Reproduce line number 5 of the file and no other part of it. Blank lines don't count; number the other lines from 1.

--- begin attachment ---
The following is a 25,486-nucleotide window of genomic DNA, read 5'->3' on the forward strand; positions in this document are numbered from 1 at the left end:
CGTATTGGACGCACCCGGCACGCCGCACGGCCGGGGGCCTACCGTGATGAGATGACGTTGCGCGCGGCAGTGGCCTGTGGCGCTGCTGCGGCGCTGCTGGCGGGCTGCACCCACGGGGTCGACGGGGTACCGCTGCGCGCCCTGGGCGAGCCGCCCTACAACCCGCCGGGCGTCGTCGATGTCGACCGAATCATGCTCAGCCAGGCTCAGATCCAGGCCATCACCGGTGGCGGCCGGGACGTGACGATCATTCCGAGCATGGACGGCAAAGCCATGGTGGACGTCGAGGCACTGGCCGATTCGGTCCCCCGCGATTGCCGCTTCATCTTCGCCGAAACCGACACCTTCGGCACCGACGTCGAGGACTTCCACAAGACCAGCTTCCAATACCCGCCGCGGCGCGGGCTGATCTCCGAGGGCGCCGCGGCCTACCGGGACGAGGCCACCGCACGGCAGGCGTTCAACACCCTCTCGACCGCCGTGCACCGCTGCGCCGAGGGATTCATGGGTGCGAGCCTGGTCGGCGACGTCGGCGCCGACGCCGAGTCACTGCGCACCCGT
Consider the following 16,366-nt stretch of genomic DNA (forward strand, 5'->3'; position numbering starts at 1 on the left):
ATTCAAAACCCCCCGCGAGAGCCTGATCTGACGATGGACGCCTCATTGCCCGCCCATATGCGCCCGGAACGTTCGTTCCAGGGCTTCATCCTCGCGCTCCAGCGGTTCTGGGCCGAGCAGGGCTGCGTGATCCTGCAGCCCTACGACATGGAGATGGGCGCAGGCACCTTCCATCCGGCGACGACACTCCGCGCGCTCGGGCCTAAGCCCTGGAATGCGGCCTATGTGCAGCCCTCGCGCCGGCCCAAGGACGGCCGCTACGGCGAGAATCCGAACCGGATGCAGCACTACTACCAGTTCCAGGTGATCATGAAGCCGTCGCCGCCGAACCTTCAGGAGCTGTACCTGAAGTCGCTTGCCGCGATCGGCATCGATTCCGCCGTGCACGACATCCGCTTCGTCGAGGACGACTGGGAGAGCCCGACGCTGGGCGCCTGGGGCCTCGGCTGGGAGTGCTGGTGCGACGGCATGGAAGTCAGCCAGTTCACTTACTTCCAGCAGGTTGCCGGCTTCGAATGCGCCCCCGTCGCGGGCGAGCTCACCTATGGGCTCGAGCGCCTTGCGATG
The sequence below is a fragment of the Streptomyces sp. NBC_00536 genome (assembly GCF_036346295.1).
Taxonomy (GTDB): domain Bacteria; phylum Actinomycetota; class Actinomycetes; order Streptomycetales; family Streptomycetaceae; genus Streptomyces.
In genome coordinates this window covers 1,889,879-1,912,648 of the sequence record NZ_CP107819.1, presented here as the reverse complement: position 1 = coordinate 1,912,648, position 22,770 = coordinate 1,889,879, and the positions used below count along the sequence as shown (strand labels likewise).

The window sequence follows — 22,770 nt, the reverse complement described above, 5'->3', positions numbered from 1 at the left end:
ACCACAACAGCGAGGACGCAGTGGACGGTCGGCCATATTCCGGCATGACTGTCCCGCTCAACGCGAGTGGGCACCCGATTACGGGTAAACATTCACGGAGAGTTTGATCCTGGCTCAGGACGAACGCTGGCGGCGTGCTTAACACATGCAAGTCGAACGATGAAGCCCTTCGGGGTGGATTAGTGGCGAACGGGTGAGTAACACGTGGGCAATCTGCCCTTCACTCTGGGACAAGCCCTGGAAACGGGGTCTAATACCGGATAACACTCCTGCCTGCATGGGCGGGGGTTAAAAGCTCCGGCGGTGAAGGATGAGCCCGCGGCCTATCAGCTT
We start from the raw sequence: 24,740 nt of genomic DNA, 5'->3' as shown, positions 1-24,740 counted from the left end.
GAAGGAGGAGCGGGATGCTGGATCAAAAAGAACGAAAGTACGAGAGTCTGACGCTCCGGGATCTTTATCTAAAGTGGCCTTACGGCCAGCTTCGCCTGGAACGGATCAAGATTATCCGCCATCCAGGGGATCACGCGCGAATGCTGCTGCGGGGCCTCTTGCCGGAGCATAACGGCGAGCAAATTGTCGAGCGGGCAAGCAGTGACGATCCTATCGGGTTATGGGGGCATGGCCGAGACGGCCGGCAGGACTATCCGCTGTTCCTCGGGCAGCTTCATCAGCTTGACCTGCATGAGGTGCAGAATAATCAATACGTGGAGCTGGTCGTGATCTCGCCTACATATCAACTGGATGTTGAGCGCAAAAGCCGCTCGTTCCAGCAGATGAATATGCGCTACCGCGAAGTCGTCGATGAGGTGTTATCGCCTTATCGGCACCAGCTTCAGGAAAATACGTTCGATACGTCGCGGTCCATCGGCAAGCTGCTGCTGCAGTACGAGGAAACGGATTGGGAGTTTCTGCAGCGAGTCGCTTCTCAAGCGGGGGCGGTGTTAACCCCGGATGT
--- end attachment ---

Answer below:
The sequence below is a fragment of the Streptomyces sp. NBC_00536 genome (assembly GCF_036346295.1).